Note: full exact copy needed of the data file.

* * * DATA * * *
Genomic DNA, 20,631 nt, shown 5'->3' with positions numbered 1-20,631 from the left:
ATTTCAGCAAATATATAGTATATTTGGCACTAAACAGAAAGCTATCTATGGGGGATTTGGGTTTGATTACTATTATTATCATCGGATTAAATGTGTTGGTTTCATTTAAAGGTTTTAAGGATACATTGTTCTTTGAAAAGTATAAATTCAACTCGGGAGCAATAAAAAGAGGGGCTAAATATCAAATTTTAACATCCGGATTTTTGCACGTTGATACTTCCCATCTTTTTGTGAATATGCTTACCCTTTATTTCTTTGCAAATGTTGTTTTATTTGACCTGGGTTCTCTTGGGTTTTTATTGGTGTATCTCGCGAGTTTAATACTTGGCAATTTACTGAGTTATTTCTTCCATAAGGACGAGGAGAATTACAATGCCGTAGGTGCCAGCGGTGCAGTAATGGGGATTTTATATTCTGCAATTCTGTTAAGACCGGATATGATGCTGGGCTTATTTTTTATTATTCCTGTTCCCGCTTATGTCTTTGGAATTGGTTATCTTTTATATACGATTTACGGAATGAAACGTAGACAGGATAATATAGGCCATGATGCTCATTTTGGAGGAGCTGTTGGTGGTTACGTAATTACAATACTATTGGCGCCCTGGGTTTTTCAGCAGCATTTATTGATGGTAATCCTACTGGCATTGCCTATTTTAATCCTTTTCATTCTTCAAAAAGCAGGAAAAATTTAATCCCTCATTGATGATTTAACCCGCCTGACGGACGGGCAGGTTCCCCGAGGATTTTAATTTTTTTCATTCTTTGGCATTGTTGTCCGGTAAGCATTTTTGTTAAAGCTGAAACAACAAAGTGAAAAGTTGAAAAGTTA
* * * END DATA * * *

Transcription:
Genomic DNA, 20,631 nt, shown 5'->3' with positions numbered 1-20,631 from the left:
ATTTCAGCAAATATATAGTATATTTGGCACTAAACAGAAAGCTATCTATGGGGGATTTGGGTTTGATTACTATTATTATCATCGGATTAAATGTGTTGGTTTCATTTAAAGGTTTTAAGGATACATTGTTCTTTGAAAAGTATAAATTCAACTCGGGAGCAATAAAAAGAGGGGCTAAATATCAAATTTTAACATCCGGATTTTTGCACGTTGATACTTCCCATCTTTTTGTGAATATGCTTACCCTTTATTTCTTTGCAAATGTTGTTTTATTTGACCTGGGTTCTCTTGGGTTTTTATTGGTGTATCTCGCGAGTTTAATACTTGGCAATTTACTGAGTTATTTCTTCCATAAGGACGAGGAGAATTACAATGCCGTAGGTGCCAGCGGTGCAGTAATGGGGATTTTATATTCTGCAATTCTGTTAAGACCGGATATGATGCTGGGCTTATTTTTTATTATTCCTGTTCCCGCTTATGTCTTTGGAATTGGTTATCTTTTATATACGATTTACGGAATGAAACGTAGACAGGATAATATAGGCCATGATGCTCATTTTGGAGGAGCTGTTGGTGGTTACGTAATTACAATACTATTGGCGCCCTGGGTTTTTCAGCAGCATTTATTGATGGTAATCCTACTGGCATTGCCTATTTTAATCCTTTTCATTCTTCAAAAAGCAGGAAAAATTTAATCCCTCATTGATGATTTAACCCGCCTGACGGACGGGCAGGTTCCCCGAGGATTTTAATTTTTTTCATTCTTTGGCATTGTTGTCCGGTAAGCATTTTTGTTAAAGCTGAAACAACAAAGTGAAAAGTTGAAAAGTTA